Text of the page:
Effect of infectious diseases on outcome after heart transplant

Diederik Van De Beek, Walter K. Kremers, Jose L. Del Pozo, Richard C. Daly, Brooks S. Edwards, Christopher G.A. McGregor, Robin Patel

Research output: Contribution to journalArticlepeer-review

42 Scopus citations


OBJECTIVE: To determine how often cardiac allograft recipients develop infectious diseases and how the infections affect these patients. PATIENTS AND METHODS: We retrospectively studied 313 patients who underwent heart transplant at Mayo Clinic's site in Rochester, MN, from January 1, 1988, through June 30, 2006. RESULTS: In the early postoperative period (ie, period between heart transplant and discharge from the hospital), infectious diseases occurred in 70 (22%) of 313 patients but were not associated with 1-year mortality; the most commonly infected sites were the lungs (7%), bloodstream (6%), upper respiratory tract (5%), and urinary tract (4%). In the 18 years after transplant, the cumulative incidence of infectious diseases was 93%; the most common infectious complications were skin and soft tissue (63%), urinary tract (46%), cytomegalovirus (40%), lung (36%), upper respiratory tract (23%), and varicella zoster virus (15%) infections. After adjustment for baseline predictors, lung (hazard ratio [HR], 3.87; 95% confidence interval [CI], 2.49-6.02; P<.001) and central nervous system (HR, 4.48; 95% CI, 1.75-11.46; P=.002) infections were predictive of mortality. Serum creatinine levels (HR, 1.74; 95% CI, 1.07-2.81; P=.02) and sirolimus use (HR, 2.72; 95% CI, 1.00-7.36; P=.05) were predictive of lung infection. Death occurred during the study period in 95 (30%) of 313 patients, with a cumulative incidence of 71% at 18 years. The cause of death was infection in 17 (18%) of 95 patients. CONCLUSION: Early postoperative infectious complications are frequent in cardiac allograft recipients but are not associated with 1-year mortality. Lung and central nervous system infections are predictors of mortality.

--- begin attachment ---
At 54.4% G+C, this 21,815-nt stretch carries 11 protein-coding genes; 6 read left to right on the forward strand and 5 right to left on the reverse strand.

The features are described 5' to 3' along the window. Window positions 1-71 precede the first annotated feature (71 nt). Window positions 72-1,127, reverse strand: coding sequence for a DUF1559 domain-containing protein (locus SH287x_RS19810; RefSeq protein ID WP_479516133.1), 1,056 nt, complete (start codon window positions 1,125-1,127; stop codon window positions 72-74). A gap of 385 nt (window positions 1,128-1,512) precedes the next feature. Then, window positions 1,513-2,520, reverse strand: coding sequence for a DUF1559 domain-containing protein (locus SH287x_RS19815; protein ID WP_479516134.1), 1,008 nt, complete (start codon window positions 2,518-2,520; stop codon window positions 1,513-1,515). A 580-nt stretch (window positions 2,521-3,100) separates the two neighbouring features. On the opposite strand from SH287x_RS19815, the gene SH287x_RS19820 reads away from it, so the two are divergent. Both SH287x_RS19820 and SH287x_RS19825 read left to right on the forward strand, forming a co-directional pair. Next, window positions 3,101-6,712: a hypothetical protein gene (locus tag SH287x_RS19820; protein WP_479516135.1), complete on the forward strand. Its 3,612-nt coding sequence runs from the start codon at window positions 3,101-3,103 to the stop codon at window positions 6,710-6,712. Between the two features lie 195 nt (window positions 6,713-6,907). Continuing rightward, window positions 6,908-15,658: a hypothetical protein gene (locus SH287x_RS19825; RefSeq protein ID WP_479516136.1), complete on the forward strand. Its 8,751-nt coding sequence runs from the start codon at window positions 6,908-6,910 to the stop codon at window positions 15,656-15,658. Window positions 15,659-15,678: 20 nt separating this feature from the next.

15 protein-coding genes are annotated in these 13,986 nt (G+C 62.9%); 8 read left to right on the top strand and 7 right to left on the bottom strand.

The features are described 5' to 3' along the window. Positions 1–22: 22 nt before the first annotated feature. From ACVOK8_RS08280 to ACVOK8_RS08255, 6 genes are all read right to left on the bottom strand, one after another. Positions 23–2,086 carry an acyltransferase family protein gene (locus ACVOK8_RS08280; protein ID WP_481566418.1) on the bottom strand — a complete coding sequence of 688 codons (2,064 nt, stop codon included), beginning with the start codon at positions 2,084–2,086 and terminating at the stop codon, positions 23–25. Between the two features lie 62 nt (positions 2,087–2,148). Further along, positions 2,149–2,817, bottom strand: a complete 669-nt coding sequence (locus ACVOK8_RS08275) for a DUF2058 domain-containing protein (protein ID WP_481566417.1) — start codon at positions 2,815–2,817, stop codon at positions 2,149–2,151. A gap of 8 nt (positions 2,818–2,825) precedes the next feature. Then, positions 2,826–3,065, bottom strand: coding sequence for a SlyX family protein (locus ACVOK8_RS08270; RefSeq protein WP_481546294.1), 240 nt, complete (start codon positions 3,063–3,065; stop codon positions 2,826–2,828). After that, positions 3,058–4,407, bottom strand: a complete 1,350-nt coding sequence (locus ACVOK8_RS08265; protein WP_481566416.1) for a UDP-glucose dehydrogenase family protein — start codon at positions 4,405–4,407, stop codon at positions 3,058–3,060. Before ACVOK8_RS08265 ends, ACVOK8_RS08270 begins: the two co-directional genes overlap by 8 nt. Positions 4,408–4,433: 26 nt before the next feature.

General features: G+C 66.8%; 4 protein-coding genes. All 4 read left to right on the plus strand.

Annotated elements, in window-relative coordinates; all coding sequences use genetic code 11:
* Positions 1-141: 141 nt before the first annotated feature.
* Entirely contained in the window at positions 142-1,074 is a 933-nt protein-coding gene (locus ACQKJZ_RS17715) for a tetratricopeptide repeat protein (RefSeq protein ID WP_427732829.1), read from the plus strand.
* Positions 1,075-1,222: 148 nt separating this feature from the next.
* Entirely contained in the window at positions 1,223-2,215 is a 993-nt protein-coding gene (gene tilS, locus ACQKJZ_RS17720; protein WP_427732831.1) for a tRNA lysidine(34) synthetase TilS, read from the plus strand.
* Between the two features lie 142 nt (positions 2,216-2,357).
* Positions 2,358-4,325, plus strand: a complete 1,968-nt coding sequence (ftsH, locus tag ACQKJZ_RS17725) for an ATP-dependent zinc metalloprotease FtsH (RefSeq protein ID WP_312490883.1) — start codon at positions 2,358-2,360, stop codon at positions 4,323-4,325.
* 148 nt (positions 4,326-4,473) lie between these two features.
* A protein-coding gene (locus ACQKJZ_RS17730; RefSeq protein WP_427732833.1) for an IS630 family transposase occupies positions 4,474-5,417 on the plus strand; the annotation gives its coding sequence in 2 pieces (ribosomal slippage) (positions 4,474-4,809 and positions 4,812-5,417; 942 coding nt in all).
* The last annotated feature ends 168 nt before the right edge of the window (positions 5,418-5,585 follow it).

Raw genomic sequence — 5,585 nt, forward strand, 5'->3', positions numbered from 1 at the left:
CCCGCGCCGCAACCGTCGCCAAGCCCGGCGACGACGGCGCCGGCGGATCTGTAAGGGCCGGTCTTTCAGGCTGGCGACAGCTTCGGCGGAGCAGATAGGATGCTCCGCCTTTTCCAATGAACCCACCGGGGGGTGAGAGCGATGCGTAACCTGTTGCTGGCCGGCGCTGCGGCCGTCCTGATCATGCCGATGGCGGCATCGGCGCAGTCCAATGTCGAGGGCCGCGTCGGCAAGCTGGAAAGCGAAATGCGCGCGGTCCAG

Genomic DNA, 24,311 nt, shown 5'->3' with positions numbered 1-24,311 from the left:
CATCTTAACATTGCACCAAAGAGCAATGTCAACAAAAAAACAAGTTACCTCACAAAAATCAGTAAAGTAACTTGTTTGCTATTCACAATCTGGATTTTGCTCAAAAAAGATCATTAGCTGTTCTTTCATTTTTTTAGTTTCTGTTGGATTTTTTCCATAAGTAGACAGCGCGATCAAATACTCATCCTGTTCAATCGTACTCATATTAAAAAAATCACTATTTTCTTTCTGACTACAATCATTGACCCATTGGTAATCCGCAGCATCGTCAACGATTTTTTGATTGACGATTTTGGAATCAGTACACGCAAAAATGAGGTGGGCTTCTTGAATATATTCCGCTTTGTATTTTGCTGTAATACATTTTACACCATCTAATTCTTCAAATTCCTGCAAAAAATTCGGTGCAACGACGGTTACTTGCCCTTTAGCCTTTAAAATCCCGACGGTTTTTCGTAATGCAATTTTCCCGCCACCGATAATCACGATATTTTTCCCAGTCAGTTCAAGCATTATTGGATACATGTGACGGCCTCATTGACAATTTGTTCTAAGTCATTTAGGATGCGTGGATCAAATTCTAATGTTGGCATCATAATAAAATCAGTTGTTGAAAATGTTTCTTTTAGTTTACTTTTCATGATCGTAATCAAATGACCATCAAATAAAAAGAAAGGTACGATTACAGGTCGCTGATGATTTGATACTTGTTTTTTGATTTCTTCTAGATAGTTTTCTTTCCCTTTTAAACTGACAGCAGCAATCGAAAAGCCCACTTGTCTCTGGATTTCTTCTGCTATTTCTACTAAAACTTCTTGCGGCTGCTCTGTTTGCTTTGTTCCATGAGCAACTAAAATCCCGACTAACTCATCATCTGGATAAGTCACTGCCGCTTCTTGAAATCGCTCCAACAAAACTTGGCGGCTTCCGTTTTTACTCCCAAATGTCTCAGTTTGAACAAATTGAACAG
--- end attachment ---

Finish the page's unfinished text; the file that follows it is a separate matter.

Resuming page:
Original languageEnglish (US)
Pages (from-to)304-308
Number of pages5
JournalMayo Clinic Proceedings
Issue number3
StatePublished - Mar 2008
Externally publishedYes

Bibliographical note

Funding Information:
Dr van de Beek is supported by personal grants from the Meerwaldt Foundation and the Netherlands Organization for Health Research and Development (ZonMw); NWO-Rubicon grant 2006 ( 019.2006.1.310.001 ).


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